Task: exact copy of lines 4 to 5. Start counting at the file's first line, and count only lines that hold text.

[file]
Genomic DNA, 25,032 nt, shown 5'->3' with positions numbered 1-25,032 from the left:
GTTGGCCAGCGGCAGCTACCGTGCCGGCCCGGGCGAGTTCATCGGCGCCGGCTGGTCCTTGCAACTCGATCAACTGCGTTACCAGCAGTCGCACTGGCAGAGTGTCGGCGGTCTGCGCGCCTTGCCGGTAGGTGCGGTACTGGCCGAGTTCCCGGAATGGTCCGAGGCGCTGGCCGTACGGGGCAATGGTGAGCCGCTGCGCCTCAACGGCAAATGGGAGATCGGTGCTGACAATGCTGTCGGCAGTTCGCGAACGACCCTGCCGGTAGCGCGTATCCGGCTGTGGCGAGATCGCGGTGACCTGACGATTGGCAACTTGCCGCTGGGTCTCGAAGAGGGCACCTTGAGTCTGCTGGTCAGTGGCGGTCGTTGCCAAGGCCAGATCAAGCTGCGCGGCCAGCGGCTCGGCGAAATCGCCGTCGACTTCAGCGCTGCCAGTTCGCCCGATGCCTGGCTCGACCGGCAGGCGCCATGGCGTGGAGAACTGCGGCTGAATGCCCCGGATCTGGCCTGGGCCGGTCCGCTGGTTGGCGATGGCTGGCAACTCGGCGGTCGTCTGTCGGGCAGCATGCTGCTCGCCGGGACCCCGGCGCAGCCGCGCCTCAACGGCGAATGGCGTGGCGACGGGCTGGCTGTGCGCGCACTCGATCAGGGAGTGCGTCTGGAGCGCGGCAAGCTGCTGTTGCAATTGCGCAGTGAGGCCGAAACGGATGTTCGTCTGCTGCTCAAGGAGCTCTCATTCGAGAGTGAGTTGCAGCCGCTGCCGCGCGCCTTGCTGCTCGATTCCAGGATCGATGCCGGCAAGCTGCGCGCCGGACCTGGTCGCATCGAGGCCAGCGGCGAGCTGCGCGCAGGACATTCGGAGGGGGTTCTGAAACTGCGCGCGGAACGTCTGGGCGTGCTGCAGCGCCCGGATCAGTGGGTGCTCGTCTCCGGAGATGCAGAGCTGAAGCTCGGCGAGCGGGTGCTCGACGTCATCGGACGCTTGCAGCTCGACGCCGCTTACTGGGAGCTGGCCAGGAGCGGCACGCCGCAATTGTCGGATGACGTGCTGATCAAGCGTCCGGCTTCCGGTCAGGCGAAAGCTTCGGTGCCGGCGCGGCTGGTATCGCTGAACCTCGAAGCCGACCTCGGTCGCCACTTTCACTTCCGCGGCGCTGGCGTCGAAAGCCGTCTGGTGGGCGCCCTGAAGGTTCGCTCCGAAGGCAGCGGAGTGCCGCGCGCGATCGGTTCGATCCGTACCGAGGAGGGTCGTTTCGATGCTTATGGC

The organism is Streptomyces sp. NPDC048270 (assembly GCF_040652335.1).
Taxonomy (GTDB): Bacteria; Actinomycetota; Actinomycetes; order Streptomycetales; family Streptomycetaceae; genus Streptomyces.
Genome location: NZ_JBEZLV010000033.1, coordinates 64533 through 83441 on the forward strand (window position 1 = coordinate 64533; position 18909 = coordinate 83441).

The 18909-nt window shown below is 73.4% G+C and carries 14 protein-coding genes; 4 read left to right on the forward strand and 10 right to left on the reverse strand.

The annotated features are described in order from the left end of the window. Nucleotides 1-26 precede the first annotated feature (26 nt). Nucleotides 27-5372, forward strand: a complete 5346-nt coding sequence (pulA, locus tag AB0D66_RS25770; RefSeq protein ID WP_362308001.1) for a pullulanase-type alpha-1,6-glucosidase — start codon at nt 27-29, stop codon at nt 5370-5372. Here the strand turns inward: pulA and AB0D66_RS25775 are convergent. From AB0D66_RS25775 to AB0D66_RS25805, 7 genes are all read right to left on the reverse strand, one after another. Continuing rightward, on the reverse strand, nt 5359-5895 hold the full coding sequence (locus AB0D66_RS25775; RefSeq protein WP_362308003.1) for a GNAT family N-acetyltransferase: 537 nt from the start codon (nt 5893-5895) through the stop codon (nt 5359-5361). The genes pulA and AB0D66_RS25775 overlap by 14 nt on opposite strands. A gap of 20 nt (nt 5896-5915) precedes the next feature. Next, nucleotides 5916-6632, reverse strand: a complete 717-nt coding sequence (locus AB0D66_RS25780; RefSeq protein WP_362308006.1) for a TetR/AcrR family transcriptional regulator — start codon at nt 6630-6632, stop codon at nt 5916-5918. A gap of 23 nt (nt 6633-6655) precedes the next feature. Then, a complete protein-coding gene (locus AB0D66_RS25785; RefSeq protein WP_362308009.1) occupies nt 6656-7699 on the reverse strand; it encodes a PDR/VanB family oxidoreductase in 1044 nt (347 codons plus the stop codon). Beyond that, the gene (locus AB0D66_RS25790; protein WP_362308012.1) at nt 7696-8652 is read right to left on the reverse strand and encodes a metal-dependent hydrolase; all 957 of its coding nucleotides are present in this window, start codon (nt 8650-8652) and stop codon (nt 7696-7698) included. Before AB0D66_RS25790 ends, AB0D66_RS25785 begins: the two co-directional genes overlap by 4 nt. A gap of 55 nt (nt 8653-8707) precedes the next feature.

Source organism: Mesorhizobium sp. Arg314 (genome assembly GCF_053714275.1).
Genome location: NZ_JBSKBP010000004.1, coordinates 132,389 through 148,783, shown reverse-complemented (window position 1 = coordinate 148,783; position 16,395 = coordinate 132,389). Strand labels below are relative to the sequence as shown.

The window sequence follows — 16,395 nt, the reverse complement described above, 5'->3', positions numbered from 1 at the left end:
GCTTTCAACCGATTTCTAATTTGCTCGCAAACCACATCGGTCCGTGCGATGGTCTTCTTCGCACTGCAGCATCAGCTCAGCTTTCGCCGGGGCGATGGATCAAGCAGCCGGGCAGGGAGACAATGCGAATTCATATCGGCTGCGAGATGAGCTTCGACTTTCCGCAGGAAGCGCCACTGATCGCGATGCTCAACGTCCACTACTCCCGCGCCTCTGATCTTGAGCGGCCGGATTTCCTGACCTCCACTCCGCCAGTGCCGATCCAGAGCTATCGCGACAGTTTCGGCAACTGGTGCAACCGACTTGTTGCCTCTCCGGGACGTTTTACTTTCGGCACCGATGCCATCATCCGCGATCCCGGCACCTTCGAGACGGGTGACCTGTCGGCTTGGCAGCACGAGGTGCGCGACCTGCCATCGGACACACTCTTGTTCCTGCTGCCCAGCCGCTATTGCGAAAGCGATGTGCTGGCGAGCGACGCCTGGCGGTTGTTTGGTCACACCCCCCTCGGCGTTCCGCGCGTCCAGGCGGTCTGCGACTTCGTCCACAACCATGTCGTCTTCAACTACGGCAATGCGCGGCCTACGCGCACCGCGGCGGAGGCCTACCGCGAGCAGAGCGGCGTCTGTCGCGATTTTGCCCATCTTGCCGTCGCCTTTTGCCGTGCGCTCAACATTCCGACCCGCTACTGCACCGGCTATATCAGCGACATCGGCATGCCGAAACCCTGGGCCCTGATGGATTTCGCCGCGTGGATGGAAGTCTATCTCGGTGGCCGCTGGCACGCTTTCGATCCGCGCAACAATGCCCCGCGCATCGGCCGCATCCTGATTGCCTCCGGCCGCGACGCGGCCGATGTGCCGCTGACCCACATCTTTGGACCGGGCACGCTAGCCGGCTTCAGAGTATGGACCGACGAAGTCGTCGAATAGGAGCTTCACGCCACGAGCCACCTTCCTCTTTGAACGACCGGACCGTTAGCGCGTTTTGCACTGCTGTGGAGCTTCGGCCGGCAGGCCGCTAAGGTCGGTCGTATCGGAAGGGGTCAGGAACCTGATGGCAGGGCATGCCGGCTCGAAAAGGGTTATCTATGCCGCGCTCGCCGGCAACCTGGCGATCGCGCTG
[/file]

Taxonomy (GTDB): Bacteria; Actinomycetota; Actinomycetes; order Streptomycetales; family Streptomycetaceae; genus Streptomyces.
Genome location: NZ_JBEZLV010000033.1, coordinates 64533 through 83441 on the forward strand (window position 1 = coordinate 64533; position 18909 = coordinate 83441).